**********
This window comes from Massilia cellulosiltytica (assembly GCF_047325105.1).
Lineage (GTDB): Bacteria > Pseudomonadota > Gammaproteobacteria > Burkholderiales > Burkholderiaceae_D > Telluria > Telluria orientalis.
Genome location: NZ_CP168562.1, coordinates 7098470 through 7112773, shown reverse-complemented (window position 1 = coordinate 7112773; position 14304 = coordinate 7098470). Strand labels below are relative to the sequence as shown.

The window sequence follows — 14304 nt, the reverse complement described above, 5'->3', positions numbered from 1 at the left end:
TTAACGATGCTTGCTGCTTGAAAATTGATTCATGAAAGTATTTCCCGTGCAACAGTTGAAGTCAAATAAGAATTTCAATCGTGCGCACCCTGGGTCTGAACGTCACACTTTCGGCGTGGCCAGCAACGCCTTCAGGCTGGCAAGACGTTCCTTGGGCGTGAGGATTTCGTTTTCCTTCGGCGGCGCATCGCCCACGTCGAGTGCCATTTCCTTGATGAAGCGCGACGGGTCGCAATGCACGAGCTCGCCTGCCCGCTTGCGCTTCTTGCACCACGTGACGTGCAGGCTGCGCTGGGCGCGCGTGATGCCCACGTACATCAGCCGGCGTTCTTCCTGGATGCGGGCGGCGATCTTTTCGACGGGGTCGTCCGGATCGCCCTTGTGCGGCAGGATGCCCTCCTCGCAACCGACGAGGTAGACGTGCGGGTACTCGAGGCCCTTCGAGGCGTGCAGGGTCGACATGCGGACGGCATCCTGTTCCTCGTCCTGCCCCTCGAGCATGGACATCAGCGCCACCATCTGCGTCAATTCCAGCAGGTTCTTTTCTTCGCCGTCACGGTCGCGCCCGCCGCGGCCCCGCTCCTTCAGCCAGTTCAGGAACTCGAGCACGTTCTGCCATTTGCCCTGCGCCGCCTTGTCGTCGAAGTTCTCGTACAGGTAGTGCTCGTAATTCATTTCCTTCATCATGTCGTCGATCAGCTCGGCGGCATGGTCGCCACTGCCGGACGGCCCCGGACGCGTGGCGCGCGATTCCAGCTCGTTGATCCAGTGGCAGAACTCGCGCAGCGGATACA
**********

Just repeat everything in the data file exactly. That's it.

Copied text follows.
This window comes from Massilia cellulosiltytica (assembly GCF_047325105.1).
Lineage (GTDB): Bacteria > Pseudomonadota > Gammaproteobacteria > Burkholderiales > Burkholderiaceae_D > Telluria > Telluria orientalis.
Genome location: NZ_CP168562.1, coordinates 7098470 through 7112773, shown reverse-complemented (window position 1 = coordinate 7112773; position 14304 = coordinate 7098470). Strand labels below are relative to the sequence as shown.

The window sequence follows — 14304 nt, the reverse complement described above, 5'->3', positions numbered from 1 at the left end:
TTAACGATGCTTGCTGCTTGAAAATTGATTCATGAAAGTATTTCCCGTGCAACAGTTGAAGTCAAATAAGAATTTCAATCGTGCGCACCCTGGGTCTGAACGTCACACTTTCGGCGTGGCCAGCAACGCCTTCAGGCTGGCAAGACGTTCCTTGGGCGTGAGGATTTCGTTTTCCTTCGGCGGCGCATCGCCCACGTCGAGTGCCATTTCCTTGATGAAGCGCGACGGGTCGCAATGCACGAGCTCGCCTGCCCGCTTGCGCTTCTTGCACCACGTGACGTGCAGGCTGCGCTGGGCGCGCGTGATGCCCACGTACATCAGCCGGCGTTCTTCCTGGATGCGGGCGGCGATCTTTTCGACGGGGTCGTCCGGATCGCCCTTGTGCGGCAGGATGCCCTCCTCGCAACCGACGAGGTAGACGTGCGGGTACTCGAGGCCCTTCGAGGCGTGCAGGGTCGACATGCGGACGGCATCCTGTTCCTCGTCCTGCCCCTCGAGCATGGACATCAGCGCCACCATCTGCGTCAATTCCAGCAGGTTCTTTTCTTCGCCGTCACGGTCGCGCCCGCCGCGGCCCCGCTCCTTCAGCCAGTTCAGGAACTCGAGCACGTTCTGCCATTTGCCCTGCGCCGCCTTGTCGTCGAAGTTCTCGTACAGGTAGTGCTCGTAATTCATTTCCTTCATCATGTCGTCGATCAGCTCGGCGGCATGGTCGCCACTGCCGGACGGCCCCGGACGCGTGGCGCGCGATTCCAGCTCGTTGATCCAGTGGCAGAACTCGCGCAGCGGATACA